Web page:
Live in a trailer
When the housing crisis erupted in my town, I found the urge to find an alternative for accommodation. I wasn’t quite ready to settle and purchase a half million dollar one-bedroom condo, so I bought a trailer. I’ve lived in it for nearly a year now, and I can’t believe I haven’t done it earlier. I only have to pay the campground fees, and everything else is included. This way, I save over half of what I’d pay to rent in town. Plus, I don’t have any mortgage, and I can resell my trailer for the same value of purchase, or even more! Oh, and did I tell you how stunning my backyard is?
 
Adopt a mutt
I see way too many people parading with their pure breed dog in the streets. Paying $1,000 for a dog is absolutely ridiculous. Plus, pure breed are most likely to be in-breed, against nature, suggesting problems in the long run. If you want a dog, I urge you to save a mutt. There are too many dogs in the streets that need to be rescued. Not only are they free (after neutering/spaying and vaccines), but they are usually problem-free, friendly and loyal. I have two. They are my adventure partners and we do everything together. In fact, they keep me away from spending money and encourage me to spend more time outdoors.
 
Having time for ourselves is essential. We are only here once and it is important to figure out what matters the most to us. It’s to understand what it is that our lives are worth and how we can change our habits and spendings in order to enhance our time on this planet. It is to determine the difference between our wants and our needs, and define the success that we want to lead through our journey.
 
I might not have a fancy wardrobe, a shiny car, a well-combed pomeranian, or a luxurious home, but I am rich in time, and for me, it is all I need, and it is enough.

Work less, Live More, Spend less, Do More: Part 1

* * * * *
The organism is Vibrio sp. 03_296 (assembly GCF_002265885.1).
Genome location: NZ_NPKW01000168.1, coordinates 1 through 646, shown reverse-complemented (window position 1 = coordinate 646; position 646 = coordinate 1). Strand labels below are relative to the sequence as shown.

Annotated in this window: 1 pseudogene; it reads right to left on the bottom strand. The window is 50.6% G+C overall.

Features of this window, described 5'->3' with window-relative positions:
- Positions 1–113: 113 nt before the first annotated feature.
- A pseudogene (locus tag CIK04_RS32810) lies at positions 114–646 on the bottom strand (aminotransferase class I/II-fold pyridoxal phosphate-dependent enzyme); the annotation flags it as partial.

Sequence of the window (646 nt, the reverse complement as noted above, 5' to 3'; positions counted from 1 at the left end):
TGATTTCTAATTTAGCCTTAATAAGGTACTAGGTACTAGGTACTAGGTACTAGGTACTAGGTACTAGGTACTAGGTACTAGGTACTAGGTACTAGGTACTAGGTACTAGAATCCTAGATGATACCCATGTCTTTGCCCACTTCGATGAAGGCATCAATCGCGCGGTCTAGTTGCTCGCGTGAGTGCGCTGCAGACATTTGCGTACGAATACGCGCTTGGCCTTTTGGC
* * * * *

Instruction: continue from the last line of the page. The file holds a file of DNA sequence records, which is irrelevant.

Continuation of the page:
The world has created a society of consumerism, leading us to live a life of full time work, with little time to live a life of ours. It is a mentality of living to work, rather than working to live. The more we work, the more we spend, and the more we need to work again in order to pay for the things we most likely are not able to afford. And don’t need.
We have maxed out credit cards, mortgages that take a lifetime to pay off, car payments with laughable interests. We want to treat ourselves with shiny things because really, we deserve it. So we consume to follow the trend, to show we are doing well, to feel good about ourselves. We surround ourselves with materialistic things to make us look good.
Really, why do we want money so badly? To drive a nice car? To have a fashionable wardrobe? To eat at gastronomic restaurants? To add decadent decor to our home? To travel to luxurious all-inclusive resorts?  In fact, we want money for the image that it gives us: We look successful. We look accomplished. We look good.
A lot of people think that happiness comes from the things that we have, or the image that we reflect on others. Looking successful is important. But does that make us happy? I believe success is happiness. And I don’t believe it starts with money. In fact, I believe money is a poor illusion of success, and that people often wrongfully associate being rich with having money. Wealth should be defined by who you are, and not by what you own.
When I travelled to Thailand over a decade ago, my first trip overseas, I spent some time in the jungle of Chiang Mai. We trekked for 2 days, carrying supplies to a family living in the midst of the dense forests. Their location was so remote that they never ventured further. They bathed under the waterfall, fed from their garden and livestock, and played with whatever nature delivered them. With tourism expanding, they accepted to trade their home for supplies that travellers would bring along. They were so isolated, that the little boy was amazed at my friend’s blond hair and blue eyes, as he’s never seen such a thing before. The tribe was all smiles, pure and wide, as if they were the happiest people on the earth. I understood that they were happy because they never were exposed to the wants. They had a shelter, food and water, their family, and that was all they needed. And that was enough.
When I returned to North America, I found myself standing still in a middle of a time-lapse, as if everyone was rushing, living life on fast-forward, forgetting to pause a moment and breathe. It was a race against time, like what was waiting for them after life was more important than right now. I told myself I didn’t want to be part of this system. I wanted to have an authentic smile just like that family back in Thailand.